Liked 941 Times in 546 Posts
I have chronic spinal issues and love riding bikes. Personally, I would not even attempt to do that. But I have had 4 surgeries and have numerous discs that are not in very good shape. I do get sore knees with a lot of clicking and creaking, so I would not subject them to that abuse either. I have no idea what shape your body is in, but in reality, only you can decide. Anyone you could borrow a bike from to give the single track a try? If yes, I would try that on relatively low impact single track to see how you feel. Progress from there if all is good.
delbiker1 is offline  
Old 06-09-22, 05:59 AM
  #6  
Kai Winters
Senior Member
 
Join Date: Oct 2008
Location: Northern NY...Brownville
Posts: 2,075

Bikes: Specialized Aethos

Mentioned: 1 Post(s)
Tagged: 0 Thread(s)
Quoted: 64 Post(s)
Liked 97 Times in 59 Posts
Ride within your handling abilities and you may be fine...always look down the trail to prepare for difficult sections, wet roots, baby heads, etc...if you wait until you are on top of them it is likely too late.
Kai Winters is offline  
Old 06-09-22, 08:32 AM
  #7  
rck
Senior Member
Thread Starter
 
rck's Avatar
 
Join Date: Aug 2005
Location: monroe (sw) wi
Posts: 1,341

Bikes: cannondale 400st, dean el diente, specialized hybrid

Mentioned: 0 Post(s)
Tagged: 0 Thread(s)
Quoted: 18 Post(s)
Likes: 0
Liked 4 Times in 3 Posts
Thanks for responses. I suspect borrowing one or finding a used bike may be the route I take. The single track available here is not too technical, so I'm thinking doable. On the other hand if I'm laying on the ground with a broken hip, my definition of technical may change.
rck is offline  
Old 06-09-22, 08:44 AM
  #8  
ClydeClydeson
Senior Member
 
Join Date: Mar 2019
Posts: 1,422
Mentioned: 8 Post(s)
Tagged: 0 Thread(s)
Quoted: 487 Post(s)
Liked 741 Times in 431 Posts
The main skill to learn is maintaining momentum- a bicycle without a rider will coast through surprisingly rough terrain without any help, it is the rider who often interferes and causes the bike to stall and fall over. And unless you are doing high-speed downhills, the primary hazard is slow speed falls when you can't keep the bike rolling.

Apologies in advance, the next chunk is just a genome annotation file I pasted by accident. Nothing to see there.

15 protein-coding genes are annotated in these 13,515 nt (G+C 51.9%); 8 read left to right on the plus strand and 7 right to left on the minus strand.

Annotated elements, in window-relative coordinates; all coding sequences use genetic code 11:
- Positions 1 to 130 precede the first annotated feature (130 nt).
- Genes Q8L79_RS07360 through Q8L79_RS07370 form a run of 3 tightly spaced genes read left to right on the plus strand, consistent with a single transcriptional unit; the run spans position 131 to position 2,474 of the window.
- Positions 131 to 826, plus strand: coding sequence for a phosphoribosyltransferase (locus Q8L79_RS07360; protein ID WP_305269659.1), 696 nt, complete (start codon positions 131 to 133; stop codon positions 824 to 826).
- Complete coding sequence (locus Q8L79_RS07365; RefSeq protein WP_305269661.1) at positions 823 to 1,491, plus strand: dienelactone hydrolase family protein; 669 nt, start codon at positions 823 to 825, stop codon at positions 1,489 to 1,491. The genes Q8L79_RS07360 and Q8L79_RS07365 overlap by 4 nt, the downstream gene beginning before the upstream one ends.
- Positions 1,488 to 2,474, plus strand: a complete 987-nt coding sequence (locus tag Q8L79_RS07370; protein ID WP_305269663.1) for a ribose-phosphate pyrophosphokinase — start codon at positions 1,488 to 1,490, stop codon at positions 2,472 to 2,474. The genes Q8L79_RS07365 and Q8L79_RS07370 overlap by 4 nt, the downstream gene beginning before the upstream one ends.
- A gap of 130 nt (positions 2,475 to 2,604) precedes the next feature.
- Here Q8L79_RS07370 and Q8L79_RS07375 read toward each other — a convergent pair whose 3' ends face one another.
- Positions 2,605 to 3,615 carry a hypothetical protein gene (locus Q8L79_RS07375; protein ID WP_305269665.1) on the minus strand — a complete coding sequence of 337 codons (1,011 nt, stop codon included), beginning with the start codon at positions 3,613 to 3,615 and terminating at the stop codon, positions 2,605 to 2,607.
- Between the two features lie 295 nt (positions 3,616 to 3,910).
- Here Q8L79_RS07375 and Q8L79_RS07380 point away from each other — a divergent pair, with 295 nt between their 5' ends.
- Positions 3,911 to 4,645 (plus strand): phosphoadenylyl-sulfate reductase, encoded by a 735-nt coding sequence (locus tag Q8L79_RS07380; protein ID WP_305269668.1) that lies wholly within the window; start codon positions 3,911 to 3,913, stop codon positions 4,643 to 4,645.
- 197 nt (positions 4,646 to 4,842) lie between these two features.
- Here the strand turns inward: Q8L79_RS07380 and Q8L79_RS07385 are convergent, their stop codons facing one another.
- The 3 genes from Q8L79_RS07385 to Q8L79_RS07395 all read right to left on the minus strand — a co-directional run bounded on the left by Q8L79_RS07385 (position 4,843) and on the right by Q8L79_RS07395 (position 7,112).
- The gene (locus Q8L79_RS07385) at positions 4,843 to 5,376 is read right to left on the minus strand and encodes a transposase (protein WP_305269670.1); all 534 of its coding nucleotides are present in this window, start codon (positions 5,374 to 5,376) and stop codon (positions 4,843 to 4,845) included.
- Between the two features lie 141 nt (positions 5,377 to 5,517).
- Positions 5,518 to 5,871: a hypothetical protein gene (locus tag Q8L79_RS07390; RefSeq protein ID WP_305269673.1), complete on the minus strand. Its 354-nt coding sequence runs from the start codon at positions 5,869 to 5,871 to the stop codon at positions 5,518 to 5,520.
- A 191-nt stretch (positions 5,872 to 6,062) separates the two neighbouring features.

ClydeClydeson is offline  
Old 06-09-22, 08:46 AM
  #9  
rumrunn6
Senior Member
 
rumrunn6's Avatar
 
Join Date: Jul 2008
Location: 25 miles northwest of Boston
Posts: 27,437

Bikes: Bottecchia Sprint, GT Timberline 29r, Trek FX Alpha 7.0

Mentioned: 107 Post(s)
Tagged: 0 Thread(s)
Quoted: 4577 Post(s)
Liked 2,242 Times in 1,528 Posts
I didn't start crashing until I got a mountain bike. in my early 60s, so I think I can keep going a cpl more years. less crashing would be nice
rumrunn6 is offline  
Old 06-09-22, 08:56 AM
  #10  
Steve B.
Senior Member
 
Join Date: Jul 2007
Location: South shore, L.I., NY
Posts: 5,701

Bikes: Flyxii FR322, Cannondale Topstone, Miyata City Liner, Specialized Chisel, Specialized Epic Evo

Mentioned: 18 Post(s)
Tagged: 0 Thread(s)
Quoted: 2361 Post(s)
Liked 1,175 Times in 665 Posts
You would want to be riding single track that does not have an abundance of difficult technical features that require skill and stamina to ride. The Trail Forks app often shows a lot of the single track in a particular region and often times is color coded as to difficulty levels. Yellow and green tend to be easier (as I recall). I'm only a few years behind you, have been mt. biking 33 years, but have stopped riding trails with technical features as I no longer want to get hurt in a fall, takes a lot longer to heal and my wife is tired of dealing with an injured husband doing something stupid.

I pretty much do all my mt. biking in fall and early winter (before we get persistent snow cover), when road riding is too cold. We can mt. bike down to 15-20 degrees comfortably, not moving as quick (8-10 mph avg,) are not out as long, and less wind in wooded areas. I transition to mostly road in spring and summer to avoid ticks and poison ivy.

Last edited by Steve B.; 06-09-22 at 09:02 AM.
Steve B. is offline  
Likes For Steve B.:
Old 06-09-22, 09:41 AM
  #11  
Ogsarg
Senior Member
 
Join Date: Feb 2017
Location: Hollister, CA (not the surf town)
Posts: 1,549

Bikes: 2019 Specialized Roubaix Comp Di2, 2009 Roubaix, early 90's Giant Iguana